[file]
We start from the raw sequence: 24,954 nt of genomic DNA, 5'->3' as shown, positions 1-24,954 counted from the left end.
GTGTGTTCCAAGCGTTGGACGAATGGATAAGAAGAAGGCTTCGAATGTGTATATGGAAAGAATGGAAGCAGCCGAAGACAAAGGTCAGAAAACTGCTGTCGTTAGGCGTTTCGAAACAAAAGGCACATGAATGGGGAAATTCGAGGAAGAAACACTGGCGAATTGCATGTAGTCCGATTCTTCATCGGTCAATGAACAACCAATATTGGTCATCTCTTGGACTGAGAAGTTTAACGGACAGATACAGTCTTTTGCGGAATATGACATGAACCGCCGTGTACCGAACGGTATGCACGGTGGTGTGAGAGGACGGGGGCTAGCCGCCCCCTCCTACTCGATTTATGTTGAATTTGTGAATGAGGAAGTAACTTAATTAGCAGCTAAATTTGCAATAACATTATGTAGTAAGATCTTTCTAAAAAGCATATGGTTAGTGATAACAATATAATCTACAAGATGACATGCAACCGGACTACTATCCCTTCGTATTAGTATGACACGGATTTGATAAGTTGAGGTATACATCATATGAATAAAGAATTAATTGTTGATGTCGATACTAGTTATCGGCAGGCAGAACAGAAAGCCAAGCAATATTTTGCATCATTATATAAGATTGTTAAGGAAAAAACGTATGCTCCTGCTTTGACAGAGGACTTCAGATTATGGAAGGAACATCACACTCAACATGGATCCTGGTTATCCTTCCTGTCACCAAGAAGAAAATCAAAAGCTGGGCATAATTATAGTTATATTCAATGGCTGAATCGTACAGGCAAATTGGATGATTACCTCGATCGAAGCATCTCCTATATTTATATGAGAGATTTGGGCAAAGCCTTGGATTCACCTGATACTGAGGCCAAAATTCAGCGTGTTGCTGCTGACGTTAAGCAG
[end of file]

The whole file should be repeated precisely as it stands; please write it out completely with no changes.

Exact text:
We start from the raw sequence: 24,954 nt of genomic DNA, 5'->3' as shown, positions 1-24,954 counted from the left end.
GTGTGTTCCAAGCGTTGGACGAATGGATAAGAAGAAGGCTTCGAATGTGTATATGGAAAGAATGGAAGCAGCCGAAGACAAAGGTCAGAAAACTGCTGTCGTTAGGCGTTTCGAAACAAAAGGCACATGAATGGGGAAATTCGAGGAAGAAACACTGGCGAATTGCATGTAGTCCGATTCTTCATCGGTCAATGAACAACCAATATTGGTCATCTCTTGGACTGAGAAGTTTAACGGACAGATACAGTCTTTTGCGGAATATGACATGAACCGCCGTGTACCGAACGGTATGCACGGTGGTGTGAGAGGACGGGGGCTAGCCGCCCCCTCCTACTCGATTTATGTTGAATTTGTGAATGAGGAAGTAACTTAATTAGCAGCTAAATTTGCAATAACATTATGTAGTAAGATCTTTCTAAAAAGCATATGGTTAGTGATAACAATATAATCTACAAGATGACATGCAACCGGACTACTATCCCTTCGTATTAGTATGACACGGATTTGATAAGTTGAGGTATACATCATATGAATAAAGAATTAATTGTTGATGTCGATACTAGTTATCGGCAGGCAGAACAGAAAGCCAAGCAATATTTTGCATCATTATATAAGATTGTTAAGGAAAAAACGTATGCTCCTGCTTTGACAGAGGACTTCAGATTATGGAAGGAACATCACACTCAACATGGATCCTGGTTATCCTTCCTGTCACCAAGAAGAAAATCAAAAGCTGGGCATAATTATAGTTATATTCAATGGCTGAATCGTACAGGCAAATTGGATGATTACCTCGATCGAAGCATCTCCTATATTTATATGAGAGATTTGGGCAAAGCCTTGGATTCACCTGATACTGAGGCCAAAATTCAGCGTGTTGCTGCTGACGTTAAGCAG